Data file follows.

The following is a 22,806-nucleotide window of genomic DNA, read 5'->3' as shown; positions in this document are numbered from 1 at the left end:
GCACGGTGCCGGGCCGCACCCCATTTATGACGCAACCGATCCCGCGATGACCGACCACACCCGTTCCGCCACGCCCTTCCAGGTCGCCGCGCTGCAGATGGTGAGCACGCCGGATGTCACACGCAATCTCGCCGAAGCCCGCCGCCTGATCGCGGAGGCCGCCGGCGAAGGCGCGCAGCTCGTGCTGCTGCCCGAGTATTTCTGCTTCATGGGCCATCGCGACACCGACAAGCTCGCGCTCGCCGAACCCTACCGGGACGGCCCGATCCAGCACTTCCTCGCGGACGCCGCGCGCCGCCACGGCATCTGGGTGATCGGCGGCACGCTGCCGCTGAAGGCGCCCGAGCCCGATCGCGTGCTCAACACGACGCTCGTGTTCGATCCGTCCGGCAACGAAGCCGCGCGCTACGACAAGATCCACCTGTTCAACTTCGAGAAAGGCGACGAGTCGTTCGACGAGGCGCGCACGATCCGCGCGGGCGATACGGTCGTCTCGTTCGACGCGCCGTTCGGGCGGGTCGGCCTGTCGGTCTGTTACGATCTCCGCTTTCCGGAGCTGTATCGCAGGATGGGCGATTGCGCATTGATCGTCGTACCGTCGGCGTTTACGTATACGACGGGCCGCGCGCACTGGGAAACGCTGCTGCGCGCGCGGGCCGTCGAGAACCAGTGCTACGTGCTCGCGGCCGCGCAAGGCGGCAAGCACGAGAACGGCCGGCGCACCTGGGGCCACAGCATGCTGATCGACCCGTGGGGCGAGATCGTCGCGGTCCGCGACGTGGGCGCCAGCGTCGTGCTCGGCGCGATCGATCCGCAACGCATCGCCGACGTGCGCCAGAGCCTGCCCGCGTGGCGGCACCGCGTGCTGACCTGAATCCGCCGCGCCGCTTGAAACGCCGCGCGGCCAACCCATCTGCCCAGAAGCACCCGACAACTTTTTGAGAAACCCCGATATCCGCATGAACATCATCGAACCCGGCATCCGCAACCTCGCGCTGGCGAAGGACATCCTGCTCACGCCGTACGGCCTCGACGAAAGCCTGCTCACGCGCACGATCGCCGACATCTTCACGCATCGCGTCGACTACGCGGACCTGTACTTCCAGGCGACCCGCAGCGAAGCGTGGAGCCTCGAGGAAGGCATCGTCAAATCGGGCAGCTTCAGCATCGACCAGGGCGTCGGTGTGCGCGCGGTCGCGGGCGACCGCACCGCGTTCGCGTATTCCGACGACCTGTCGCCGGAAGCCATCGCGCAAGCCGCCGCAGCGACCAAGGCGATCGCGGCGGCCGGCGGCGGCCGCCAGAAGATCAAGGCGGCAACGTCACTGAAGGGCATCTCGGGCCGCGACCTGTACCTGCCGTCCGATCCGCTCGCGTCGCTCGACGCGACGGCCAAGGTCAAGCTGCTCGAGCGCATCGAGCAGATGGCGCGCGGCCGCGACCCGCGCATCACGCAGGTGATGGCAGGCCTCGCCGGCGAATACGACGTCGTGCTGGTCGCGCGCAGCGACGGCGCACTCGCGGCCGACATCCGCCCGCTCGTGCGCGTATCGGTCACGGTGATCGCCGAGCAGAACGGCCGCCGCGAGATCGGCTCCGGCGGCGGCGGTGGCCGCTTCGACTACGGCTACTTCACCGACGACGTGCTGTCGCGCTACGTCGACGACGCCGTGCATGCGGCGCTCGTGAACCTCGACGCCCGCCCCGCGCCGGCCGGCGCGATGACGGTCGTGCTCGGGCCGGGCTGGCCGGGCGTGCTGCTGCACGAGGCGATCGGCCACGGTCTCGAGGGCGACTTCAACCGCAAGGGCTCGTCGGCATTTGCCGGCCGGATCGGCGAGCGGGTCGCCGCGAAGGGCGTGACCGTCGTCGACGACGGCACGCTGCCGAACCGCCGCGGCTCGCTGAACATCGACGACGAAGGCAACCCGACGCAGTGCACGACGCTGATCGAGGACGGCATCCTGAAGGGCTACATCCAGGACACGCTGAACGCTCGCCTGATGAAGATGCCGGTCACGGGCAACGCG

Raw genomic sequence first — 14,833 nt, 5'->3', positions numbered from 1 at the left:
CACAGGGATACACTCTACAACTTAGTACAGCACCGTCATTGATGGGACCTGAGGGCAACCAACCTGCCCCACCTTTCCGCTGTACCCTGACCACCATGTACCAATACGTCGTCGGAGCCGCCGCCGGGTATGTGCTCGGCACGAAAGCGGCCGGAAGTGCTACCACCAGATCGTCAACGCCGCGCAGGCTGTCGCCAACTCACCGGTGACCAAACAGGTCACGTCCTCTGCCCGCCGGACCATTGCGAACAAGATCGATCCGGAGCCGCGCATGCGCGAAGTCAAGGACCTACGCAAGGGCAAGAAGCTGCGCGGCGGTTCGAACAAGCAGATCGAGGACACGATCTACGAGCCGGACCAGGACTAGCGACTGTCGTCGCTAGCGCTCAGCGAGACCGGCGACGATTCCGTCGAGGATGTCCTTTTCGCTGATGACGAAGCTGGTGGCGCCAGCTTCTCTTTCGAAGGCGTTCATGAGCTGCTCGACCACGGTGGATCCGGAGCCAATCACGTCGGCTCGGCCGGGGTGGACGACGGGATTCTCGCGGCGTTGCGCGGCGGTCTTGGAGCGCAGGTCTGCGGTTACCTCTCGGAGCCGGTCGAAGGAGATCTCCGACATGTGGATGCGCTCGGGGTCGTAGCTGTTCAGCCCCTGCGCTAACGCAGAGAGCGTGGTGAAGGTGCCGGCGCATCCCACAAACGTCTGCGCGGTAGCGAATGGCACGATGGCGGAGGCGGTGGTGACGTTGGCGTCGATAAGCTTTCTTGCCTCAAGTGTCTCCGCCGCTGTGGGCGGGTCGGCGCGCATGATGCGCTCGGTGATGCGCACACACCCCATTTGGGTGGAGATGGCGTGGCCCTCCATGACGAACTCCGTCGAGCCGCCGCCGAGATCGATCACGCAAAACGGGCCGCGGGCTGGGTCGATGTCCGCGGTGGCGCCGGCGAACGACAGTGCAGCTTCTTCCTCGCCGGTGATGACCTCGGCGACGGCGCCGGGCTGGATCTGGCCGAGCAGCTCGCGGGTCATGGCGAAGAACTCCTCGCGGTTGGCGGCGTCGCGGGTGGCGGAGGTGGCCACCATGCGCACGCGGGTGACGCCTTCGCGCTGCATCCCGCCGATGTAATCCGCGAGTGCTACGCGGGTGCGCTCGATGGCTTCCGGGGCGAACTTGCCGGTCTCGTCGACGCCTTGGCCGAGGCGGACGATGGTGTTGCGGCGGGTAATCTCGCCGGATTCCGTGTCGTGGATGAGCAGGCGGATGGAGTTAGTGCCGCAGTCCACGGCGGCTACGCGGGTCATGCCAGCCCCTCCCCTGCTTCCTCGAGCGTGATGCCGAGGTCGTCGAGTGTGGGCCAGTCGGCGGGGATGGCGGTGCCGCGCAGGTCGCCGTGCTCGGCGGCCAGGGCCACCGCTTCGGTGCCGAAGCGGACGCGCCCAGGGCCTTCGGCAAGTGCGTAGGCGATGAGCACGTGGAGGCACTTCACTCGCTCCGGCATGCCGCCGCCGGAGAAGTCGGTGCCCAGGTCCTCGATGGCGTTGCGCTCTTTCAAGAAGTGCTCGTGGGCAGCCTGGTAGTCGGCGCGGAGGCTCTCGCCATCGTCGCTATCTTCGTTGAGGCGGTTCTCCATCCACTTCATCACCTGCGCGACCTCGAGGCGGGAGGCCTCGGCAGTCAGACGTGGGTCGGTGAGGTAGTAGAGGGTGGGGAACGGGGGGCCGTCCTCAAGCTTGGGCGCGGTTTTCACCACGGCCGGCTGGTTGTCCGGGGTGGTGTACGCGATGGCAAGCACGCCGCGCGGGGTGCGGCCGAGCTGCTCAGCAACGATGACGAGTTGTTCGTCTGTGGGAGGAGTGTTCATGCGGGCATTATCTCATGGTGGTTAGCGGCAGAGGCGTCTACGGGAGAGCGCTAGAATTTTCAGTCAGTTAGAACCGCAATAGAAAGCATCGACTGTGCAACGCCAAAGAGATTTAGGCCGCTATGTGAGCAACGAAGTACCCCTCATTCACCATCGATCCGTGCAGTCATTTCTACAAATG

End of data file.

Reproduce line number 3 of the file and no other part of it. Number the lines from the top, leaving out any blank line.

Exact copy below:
Raw genomic sequence first — 14,833 nt, 5'->3', positions numbered from 1 at the left: